Canadian Forest Service Publications
Détection du pin blanc dans l’Outaouais à partir d’images satellitaires à haute résolution IKONOS. 2001. Gougeon, F.A.; Labrecque, P.; Guérin, M.; Leckie, D.G.; Dawson, A. 23rd Canadian Symposium on Remote Sensing / 10e Congrès de l’Association québécoise de télédétection (CD-ROM), August 21-24, 2001, Sainte-Foy, Québec, Canada. Canadian Aeronautics and Space Institute, Ottawa, ON.
Issued by: Pacific Forestry Centre
Catalog ID: 18347
Availability: PDF (download)
The intensification of forest management implies the acquisition of information with ever increasing precision. Fortunately, research done using high spatial resolution (10-100 cm/pixel) aerial images allow us to think in terms of semi-automatic individual tree crown species identification and stand delineation on an operational basis in the no-so-distant future. The recent availability of the IKONOS satellite (1 m/pixel) also opens new horizons for forest inventory. Within this framework, a research project was carried out to evaluate the potential of white pine detection from IKONOS images and to compare the efficiency of the ITC (Individual Tree Crown) suite on pan-sharpened and on separate panchromatic/multispectral IKONOS images.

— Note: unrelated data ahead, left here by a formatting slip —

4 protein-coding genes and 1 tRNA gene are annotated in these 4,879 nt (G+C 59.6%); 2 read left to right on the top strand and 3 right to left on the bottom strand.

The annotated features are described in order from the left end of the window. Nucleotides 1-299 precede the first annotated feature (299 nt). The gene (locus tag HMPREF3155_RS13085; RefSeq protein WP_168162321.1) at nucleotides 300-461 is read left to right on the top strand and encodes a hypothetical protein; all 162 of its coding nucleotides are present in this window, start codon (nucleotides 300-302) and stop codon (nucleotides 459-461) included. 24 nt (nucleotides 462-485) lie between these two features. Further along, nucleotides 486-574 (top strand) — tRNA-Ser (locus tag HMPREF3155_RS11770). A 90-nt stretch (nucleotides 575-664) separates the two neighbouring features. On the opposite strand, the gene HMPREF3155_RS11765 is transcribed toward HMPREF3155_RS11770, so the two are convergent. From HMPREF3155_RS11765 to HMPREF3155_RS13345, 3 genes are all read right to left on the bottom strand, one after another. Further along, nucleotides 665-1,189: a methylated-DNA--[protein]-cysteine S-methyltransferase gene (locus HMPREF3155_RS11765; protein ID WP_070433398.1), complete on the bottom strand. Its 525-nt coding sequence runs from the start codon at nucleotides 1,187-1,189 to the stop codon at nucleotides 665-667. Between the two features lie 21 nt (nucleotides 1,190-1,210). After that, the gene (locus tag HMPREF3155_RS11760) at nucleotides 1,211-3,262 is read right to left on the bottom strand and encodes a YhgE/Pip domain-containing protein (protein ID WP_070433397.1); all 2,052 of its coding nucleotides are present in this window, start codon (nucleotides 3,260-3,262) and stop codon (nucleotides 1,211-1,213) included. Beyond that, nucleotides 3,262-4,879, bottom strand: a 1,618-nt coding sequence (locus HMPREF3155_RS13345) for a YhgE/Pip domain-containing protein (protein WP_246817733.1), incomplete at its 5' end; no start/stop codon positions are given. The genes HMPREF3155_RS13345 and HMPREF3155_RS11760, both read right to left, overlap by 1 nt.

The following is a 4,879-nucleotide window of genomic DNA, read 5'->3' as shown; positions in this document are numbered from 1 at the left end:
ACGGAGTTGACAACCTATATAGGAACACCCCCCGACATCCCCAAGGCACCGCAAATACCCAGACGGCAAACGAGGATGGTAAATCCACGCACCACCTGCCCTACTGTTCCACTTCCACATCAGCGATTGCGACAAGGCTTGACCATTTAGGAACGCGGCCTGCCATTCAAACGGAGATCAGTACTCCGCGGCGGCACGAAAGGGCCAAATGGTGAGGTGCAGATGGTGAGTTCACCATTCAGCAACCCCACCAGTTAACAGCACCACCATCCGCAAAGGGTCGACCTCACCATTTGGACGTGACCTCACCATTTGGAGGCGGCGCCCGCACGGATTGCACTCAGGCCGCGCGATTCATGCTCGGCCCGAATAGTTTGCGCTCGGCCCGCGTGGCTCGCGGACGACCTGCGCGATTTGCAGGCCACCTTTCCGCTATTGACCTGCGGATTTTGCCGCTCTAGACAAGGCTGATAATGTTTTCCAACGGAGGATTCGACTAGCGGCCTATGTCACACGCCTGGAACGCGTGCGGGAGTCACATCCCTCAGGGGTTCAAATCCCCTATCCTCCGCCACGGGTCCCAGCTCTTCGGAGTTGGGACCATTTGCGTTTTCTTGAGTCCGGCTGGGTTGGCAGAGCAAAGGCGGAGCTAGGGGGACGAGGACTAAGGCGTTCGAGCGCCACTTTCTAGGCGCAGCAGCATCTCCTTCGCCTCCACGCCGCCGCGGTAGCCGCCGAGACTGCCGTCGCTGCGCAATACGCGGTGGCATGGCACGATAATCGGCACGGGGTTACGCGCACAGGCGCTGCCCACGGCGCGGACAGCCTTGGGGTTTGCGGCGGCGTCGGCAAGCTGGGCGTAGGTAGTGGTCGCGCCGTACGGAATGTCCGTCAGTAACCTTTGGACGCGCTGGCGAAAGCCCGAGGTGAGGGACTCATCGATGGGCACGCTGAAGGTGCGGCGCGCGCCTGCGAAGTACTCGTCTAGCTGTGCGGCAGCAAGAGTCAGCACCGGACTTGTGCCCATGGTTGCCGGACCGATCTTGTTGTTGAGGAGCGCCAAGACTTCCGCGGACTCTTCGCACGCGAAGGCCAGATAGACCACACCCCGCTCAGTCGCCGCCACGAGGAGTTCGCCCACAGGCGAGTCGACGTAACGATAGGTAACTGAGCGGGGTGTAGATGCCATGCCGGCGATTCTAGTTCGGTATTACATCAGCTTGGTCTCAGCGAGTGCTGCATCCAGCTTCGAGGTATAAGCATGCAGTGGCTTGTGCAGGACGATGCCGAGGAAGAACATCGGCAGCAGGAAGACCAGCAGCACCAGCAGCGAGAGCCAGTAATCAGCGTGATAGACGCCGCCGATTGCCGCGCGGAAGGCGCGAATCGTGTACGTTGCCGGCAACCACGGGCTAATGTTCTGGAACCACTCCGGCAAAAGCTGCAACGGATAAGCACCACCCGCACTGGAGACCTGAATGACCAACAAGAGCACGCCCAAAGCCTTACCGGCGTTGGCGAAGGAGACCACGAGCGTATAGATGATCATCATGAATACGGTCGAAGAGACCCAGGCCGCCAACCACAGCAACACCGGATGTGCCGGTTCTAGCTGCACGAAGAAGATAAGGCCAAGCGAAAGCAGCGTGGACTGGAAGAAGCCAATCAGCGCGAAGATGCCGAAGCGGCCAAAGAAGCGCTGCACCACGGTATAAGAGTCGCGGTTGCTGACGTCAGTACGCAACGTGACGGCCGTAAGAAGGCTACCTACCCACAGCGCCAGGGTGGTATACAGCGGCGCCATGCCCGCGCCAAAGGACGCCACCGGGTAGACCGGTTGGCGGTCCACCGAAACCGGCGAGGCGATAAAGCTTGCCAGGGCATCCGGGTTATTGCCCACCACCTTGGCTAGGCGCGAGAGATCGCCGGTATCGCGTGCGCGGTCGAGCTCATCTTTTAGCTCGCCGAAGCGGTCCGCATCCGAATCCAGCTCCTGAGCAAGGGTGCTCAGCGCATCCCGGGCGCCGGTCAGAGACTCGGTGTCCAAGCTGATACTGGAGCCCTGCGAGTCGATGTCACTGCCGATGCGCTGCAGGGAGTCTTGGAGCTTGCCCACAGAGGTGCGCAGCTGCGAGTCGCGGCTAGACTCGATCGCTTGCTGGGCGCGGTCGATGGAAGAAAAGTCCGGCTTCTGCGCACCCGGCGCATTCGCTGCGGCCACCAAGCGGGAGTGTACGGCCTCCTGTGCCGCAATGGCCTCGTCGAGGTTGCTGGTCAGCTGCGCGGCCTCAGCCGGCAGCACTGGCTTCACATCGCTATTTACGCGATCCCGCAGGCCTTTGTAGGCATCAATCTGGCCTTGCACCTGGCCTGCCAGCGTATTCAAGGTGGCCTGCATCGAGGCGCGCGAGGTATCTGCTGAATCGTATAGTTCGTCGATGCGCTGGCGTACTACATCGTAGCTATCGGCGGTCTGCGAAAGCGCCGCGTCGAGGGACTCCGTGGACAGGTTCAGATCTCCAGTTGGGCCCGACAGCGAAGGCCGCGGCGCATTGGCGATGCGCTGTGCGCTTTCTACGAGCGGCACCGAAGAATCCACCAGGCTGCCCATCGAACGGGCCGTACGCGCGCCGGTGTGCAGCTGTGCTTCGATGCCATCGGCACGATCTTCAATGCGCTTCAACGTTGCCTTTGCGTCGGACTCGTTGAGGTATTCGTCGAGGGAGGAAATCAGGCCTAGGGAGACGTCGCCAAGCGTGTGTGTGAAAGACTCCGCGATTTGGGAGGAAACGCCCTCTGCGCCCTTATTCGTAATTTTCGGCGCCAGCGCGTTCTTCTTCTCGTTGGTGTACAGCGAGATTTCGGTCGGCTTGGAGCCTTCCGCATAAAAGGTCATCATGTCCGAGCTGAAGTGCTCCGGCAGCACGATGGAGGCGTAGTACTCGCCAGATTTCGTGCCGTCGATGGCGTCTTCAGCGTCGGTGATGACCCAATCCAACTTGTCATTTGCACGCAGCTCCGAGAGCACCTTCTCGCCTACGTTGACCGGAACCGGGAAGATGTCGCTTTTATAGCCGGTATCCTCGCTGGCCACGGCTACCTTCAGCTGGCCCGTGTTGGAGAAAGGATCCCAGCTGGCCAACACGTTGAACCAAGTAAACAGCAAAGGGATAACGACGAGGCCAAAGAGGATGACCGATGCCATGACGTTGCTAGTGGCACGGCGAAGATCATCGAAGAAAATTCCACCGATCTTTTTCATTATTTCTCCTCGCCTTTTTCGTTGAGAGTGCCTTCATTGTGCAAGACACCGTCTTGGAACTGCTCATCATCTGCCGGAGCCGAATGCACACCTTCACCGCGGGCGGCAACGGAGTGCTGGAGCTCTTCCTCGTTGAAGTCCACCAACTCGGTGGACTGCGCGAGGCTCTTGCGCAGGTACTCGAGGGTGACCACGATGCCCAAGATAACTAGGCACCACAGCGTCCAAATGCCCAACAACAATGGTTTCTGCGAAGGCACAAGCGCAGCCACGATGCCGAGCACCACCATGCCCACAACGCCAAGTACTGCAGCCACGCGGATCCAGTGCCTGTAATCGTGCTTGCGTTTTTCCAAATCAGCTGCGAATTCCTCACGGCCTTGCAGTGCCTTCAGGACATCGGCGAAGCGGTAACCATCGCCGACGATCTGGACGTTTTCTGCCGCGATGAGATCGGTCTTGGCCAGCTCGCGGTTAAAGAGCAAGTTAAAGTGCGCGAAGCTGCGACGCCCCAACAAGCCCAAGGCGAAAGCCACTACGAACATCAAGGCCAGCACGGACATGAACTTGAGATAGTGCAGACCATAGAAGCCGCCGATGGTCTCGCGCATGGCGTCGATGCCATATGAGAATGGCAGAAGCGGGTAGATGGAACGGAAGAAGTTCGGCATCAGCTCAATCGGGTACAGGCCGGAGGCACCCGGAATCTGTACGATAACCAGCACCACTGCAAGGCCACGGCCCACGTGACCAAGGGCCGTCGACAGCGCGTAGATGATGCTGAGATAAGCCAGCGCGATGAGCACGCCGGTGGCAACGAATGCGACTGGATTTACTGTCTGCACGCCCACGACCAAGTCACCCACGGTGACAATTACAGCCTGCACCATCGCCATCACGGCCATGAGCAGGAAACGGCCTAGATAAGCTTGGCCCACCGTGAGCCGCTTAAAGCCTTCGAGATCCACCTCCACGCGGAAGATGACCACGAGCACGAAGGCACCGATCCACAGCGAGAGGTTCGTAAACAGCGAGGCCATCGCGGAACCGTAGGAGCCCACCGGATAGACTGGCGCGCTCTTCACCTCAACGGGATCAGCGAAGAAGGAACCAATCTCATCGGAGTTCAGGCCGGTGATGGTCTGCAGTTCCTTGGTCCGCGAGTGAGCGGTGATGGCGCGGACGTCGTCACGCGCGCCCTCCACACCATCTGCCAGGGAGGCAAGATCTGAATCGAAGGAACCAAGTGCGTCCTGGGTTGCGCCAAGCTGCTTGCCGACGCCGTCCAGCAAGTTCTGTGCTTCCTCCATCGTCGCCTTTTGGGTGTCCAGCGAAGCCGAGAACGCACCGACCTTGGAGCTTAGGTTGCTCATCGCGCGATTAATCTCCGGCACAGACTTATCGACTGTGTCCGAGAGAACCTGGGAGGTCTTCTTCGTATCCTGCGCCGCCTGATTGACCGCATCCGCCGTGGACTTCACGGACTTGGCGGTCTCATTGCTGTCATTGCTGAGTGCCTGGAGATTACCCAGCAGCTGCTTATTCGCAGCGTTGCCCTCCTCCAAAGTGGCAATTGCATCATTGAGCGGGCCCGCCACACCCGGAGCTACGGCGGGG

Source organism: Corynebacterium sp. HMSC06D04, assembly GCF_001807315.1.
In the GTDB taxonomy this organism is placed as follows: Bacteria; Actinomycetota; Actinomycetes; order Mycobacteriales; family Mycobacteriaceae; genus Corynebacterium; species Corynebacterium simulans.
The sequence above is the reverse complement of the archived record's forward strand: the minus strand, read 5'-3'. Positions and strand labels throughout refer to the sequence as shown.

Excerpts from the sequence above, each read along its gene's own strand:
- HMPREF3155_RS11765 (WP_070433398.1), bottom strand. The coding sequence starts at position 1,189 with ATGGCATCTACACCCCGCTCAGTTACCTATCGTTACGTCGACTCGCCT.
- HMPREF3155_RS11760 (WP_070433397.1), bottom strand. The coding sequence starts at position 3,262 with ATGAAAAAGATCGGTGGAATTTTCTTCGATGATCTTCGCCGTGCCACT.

The panchromatic (1m/pixel), multispectral (4m/pixel), and pan-sharpened (1m/pixel) versions of an IKONOS scene of a region in the Quebec North-West (46°N, 77°W) were acquired and analysed with the ITC suite. After smoothing the image and creating masks of the non-forested areas, the individual tree crowns were delineated by following the valleys of shade between them. Signatures were created for white pine and a few other species and then, crowns were classified individually by a maximum likelihood process. In spite of haze over a significant part of the scene, the white pine inventory appears remarkably precise when compared with the interpretation of infrared aerial photographs and with ground plots. The use of the pan-sharpened image does not appear to hinder crown classification and that of separate panchromatic and multispectral images, although more costly, brings additional precision to stem counts.